Preschool playset remodel.


My youngest son and nephews pre-school is tiny. Literally it’s two classrooms, but it’s a great environment for them both which includes identical playsets in each class.

Hundreds if not thousands of kids have played on them. Being built in the 80’s when building codes weren’t as strict, they were no longer compliant.

While the wood is still good, had been sanded well and sealed well there were a few problems.  The banister rails been deemed to be too short and the handrails needed to have another one put on the bottom under the other two on either side.

The choices were to surround the play sets with a 6 foot giant landing mat around the sides, or to raise the banister rails and add another handrail. A landing pad would have taken up far too much room in the class so I volunteered to rebuild some of the rails so they met code.

Because construction was going to take a little while (actually it turned out to be a long while, started before Christmas it was finished in early April), the rail cutting / routing / sanding was going to take place off site and then assembled onsite during a weekend afternoon

First thing was to take lots of pictures, and lots of measurements.

2 3 4 5 6 7 8


I did up some high-level sketches just showing how the rails would be raised.


9 10


The next step was to cut up a whole pile of 2”x2” rails to the desired height with a 45 angel cut on the ends to match what was originally there. The rails also had been rounded off with a quarter round router bit, so I did that as well.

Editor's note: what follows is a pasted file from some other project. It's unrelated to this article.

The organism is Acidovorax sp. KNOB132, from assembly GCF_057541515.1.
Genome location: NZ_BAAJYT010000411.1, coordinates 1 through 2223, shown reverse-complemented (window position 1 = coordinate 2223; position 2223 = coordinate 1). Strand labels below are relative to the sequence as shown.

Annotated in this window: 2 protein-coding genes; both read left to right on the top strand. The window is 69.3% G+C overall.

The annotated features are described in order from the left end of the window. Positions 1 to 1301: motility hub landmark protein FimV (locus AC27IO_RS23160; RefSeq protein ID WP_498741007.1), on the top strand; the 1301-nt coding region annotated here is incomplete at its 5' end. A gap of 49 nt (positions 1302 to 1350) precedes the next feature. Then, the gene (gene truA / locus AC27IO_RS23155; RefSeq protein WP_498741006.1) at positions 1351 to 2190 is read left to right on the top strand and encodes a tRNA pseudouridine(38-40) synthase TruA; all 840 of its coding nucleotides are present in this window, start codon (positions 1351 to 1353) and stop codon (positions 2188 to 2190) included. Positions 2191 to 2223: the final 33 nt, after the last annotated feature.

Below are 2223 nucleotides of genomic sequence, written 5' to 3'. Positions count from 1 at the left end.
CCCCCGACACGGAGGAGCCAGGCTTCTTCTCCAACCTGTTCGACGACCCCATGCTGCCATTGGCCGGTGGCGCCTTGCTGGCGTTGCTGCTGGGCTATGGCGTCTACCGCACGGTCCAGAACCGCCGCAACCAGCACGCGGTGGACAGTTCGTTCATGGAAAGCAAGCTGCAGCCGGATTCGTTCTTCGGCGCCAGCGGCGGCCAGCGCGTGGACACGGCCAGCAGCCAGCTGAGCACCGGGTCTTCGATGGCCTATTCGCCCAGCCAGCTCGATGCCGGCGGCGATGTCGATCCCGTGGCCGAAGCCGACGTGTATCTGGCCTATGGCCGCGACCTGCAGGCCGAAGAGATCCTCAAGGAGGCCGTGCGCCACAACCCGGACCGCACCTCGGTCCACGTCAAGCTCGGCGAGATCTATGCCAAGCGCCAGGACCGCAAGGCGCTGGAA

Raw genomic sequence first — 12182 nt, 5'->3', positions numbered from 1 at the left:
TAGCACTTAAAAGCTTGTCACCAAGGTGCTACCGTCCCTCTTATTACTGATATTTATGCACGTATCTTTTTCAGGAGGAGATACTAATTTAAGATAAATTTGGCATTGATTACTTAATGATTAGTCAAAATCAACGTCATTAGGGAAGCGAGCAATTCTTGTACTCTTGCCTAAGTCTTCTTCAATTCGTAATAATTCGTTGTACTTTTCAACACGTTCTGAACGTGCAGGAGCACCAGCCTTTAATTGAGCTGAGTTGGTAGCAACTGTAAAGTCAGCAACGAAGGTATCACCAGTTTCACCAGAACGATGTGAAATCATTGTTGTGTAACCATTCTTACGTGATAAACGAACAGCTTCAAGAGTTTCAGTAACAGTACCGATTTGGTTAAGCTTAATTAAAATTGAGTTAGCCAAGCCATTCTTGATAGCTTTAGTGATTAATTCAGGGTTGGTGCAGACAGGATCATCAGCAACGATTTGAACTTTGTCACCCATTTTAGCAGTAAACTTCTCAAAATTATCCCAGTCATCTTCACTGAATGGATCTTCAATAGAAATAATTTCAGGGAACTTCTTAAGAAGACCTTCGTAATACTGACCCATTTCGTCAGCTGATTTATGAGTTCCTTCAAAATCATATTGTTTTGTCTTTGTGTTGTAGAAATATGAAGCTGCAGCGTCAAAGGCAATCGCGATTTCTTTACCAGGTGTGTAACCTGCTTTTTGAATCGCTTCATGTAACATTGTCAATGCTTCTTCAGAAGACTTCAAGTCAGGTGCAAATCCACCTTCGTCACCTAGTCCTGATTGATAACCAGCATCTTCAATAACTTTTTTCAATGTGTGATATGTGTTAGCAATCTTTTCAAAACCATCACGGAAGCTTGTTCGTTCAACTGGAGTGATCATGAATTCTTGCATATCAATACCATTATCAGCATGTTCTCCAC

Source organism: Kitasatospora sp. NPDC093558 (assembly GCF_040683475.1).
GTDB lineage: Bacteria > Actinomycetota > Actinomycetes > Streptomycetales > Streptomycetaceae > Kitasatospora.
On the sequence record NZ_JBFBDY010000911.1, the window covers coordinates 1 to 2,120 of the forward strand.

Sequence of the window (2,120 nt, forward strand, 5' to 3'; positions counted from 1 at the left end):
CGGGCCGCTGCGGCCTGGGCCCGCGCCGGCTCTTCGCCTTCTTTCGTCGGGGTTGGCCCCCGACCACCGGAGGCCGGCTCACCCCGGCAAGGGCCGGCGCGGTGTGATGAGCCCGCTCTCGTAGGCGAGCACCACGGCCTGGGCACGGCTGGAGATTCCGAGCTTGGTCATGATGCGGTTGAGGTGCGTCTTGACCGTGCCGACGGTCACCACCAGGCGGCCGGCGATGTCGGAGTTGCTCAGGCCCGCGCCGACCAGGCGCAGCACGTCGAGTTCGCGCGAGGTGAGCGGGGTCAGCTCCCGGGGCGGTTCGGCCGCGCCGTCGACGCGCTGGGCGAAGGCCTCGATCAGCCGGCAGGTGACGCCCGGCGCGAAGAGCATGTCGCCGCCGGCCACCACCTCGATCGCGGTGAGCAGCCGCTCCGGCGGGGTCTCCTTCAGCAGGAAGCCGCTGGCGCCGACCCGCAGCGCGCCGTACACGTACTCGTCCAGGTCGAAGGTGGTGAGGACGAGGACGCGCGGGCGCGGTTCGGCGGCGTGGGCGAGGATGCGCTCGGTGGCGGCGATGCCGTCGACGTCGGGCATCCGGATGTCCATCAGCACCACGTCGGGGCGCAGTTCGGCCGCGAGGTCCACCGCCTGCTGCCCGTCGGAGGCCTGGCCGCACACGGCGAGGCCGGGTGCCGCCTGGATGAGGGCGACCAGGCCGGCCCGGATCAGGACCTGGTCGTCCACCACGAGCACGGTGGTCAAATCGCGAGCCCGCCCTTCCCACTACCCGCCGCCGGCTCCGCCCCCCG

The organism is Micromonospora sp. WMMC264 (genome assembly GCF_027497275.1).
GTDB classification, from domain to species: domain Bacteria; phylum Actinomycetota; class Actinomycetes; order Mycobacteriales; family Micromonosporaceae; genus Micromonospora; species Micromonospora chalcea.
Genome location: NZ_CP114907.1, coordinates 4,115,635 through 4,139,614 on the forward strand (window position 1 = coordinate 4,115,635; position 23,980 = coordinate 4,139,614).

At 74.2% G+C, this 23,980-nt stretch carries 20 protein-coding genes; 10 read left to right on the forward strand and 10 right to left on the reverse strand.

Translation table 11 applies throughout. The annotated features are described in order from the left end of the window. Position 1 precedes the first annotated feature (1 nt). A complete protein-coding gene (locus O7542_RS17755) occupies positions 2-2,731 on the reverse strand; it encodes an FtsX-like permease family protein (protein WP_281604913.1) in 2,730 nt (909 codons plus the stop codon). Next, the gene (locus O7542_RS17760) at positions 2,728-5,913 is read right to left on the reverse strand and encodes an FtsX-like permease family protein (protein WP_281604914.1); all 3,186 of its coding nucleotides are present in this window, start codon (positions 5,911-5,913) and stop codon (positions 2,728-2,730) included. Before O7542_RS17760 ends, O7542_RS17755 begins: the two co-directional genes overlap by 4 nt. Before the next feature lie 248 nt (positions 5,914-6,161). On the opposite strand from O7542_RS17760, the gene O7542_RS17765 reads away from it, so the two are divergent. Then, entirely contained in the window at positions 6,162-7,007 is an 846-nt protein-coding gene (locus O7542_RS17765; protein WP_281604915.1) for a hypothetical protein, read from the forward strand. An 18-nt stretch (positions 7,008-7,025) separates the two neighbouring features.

I knew there was no way I could match the old finish that was on the original wood so I decided to go with something a bit brighter and engaging for the kids mixing blue, red, green and white paints that I had my son pick out. Then it was just a matter of cutting and routing. Here are some shots of the wood after cutting but being painted. The coats ranged from 4-5 to get a deep coverage and then 3 coats of a clear poly to brighten it up.


12 13 14 15

By some miracle the measurements all turned out perfect, which is nearly a first for me. We still have the bottom hand rail to make but that will be easy to do.

Future Makers


After the welding demo last night, and a successful run with the MakerBot, I came home and couldn’t sleep. I don’t know if it was all the new ideas running through my head, or something else, but I started to think about what Royce has said about being a “Skill Collector” and having a checklist of new things you’re able to do. I didn’t take a welding class when I was in high school (they did offer it, and lots of kids took it) but I did take woodshop for a few years, and my dad (and his dad) had a great basement workshop where things would get built, and taken apart, and repaired.

It’s been over 20+ years since I’ve been in high school, and things have changed. From what I hear many schools don’t have any sort of shop classes, and that’s a shame. Maybe they should have some sort of “DIY” or “Make/Craft” classes at least.

Anyway, while I couldn’t sleep, I came across this article: Why your teenager can’t use a hammer.

As a maker, and someone who loves to learn how things work, it’s a little sad. I remember teaching my kids to use a power drill when they were less than 9 years old, and while they haven’t used the saw yet (they’ve asked) that’s also on the to do list.

(Someone also posted the link to the Pumping Station: One mailing list. There’s some good insight there as well.)